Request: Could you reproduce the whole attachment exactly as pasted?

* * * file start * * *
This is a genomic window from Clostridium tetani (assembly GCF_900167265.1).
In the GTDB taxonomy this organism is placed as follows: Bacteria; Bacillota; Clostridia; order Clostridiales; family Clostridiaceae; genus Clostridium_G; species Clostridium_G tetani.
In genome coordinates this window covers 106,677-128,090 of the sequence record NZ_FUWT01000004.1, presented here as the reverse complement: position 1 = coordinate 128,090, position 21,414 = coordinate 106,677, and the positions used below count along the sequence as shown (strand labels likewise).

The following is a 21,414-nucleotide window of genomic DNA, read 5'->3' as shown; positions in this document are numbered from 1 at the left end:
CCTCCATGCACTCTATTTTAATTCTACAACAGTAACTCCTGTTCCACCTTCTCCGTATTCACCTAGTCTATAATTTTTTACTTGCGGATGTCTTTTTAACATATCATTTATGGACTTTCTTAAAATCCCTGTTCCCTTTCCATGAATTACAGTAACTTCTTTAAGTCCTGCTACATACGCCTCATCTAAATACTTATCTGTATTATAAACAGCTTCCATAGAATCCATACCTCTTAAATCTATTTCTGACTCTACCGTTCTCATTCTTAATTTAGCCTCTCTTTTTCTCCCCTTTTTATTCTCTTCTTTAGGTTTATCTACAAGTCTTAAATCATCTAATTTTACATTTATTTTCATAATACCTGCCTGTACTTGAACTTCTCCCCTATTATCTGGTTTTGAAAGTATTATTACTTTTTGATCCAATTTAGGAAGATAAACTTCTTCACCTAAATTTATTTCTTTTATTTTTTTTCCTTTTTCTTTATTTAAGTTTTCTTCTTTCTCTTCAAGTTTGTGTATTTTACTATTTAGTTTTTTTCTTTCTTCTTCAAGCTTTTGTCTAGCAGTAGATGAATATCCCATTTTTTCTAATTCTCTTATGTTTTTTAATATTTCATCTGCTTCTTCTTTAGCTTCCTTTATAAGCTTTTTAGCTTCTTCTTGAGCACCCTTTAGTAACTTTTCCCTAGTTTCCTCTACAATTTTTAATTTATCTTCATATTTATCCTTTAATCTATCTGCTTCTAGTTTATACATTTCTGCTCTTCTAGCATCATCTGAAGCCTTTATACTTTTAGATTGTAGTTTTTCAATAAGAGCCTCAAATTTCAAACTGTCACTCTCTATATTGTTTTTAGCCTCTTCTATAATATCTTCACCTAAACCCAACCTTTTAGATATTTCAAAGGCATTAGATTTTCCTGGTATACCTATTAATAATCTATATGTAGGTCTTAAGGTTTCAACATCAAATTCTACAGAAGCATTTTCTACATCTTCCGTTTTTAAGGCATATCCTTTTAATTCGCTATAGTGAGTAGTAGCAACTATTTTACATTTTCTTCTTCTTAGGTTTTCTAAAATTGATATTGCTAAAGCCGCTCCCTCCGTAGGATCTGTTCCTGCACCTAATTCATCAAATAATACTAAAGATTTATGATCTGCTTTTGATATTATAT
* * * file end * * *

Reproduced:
This is a genomic window from Clostridium tetani (assembly GCF_900167265.1).
In the GTDB taxonomy this organism is placed as follows: Bacteria; Bacillota; Clostridia; order Clostridiales; family Clostridiaceae; genus Clostridium_G; species Clostridium_G tetani.
In genome coordinates this window covers 106,677-128,090 of the sequence record NZ_FUWT01000004.1, presented here as the reverse complement: position 1 = coordinate 128,090, position 21,414 = coordinate 106,677, and the positions used below count along the sequence as shown (strand labels likewise).

The following is a 21,414-nucleotide window of genomic DNA, read 5'->3' as shown; positions in this document are numbered from 1 at the left end:
CCTCCATGCACTCTATTTTAATTCTACAACAGTAACTCCTGTTCCACCTTCTCCGTATTCACCTAGTCTATAATTTTTTACTTGCGGATGTCTTTTTAACATATCATTTATGGACTTTCTTAAAATCCCTGTTCCCTTTCCATGAATTACAGTAACTTCTTTAAGTCCTGCTACATACGCCTCATCTAAATACTTATCTGTATTATAAACAGCTTCCATAGAATCCATACCTCTTAAATCTATTTCTGACTCTACCGTTCTCATTCTTAATTTAGCCTCTCTTTTTCTCCCCTTTTTATTCTCTTCTTTAGGTTTATCTACAAGTCTTAAATCATCTAATTTTACATTTATTTTCATAATACCTGCCTGTACTTGAACTTCTCCCCTATTATCTGGTTTTGAAAGTATTATTACTTTTTGATCCAATTTAGGAAGATAAACTTCTTCACCTAAATTTATTTCTTTTATTTTTTTTCCTTTTTCTTTATTTAAGTTTTCTTCTTTCTCTTCAAGTTTGTGTATTTTACTATTTAGTTTTTTTCTTTCTTCTTCAAGCTTTTGTCTAGCAGTAGATGAATATCCCATTTTTTCTAATTCTCTTATGTTTTTTAATATTTCATCTGCTTCTTCTTTAGCTTCCTTTATAAGCTTTTTAGCTTCTTCTTGAGCACCCTTTAGTAACTTTTCCCTAGTTTCCTCTACAATTTTTAATTTATCTTCATATTTATCCTTTAATCTATCTGCTTCTAGTTTATACATTTCTGCTCTTCTAGCATCATCTGAAGCCTTTATACTTTTAGATTGTAGTTTTTCAATAAGAGCCTCAAATTTCAAACTGTCACTCTCTATATTGTTTTTAGCCTCTTCTATAATATCTTCACCTAAACCCAACCTTTTAGATATTTCAAAGGCATTAGATTTTCCTGGTATACCTATTAATAATCTATATGTAGGTCTTAAGGTTTCAACATCAAATTCTACAGAAGCATTTTCTACATCTTCCGTTTTTAAGGCATATCCTTTTAATTCGCTATAGTGAGTAGTAGCAACTATTTTACATTTTCTTCTTCTTAGGTTTTCTAAAATTGATATTGCTAAAGCCGCTCCCTCCGTAGGATCTGTTCCTGCACCTAATTCATCAAATAATACTAAAGATTTATGATCTGCTTTTGATATTATAT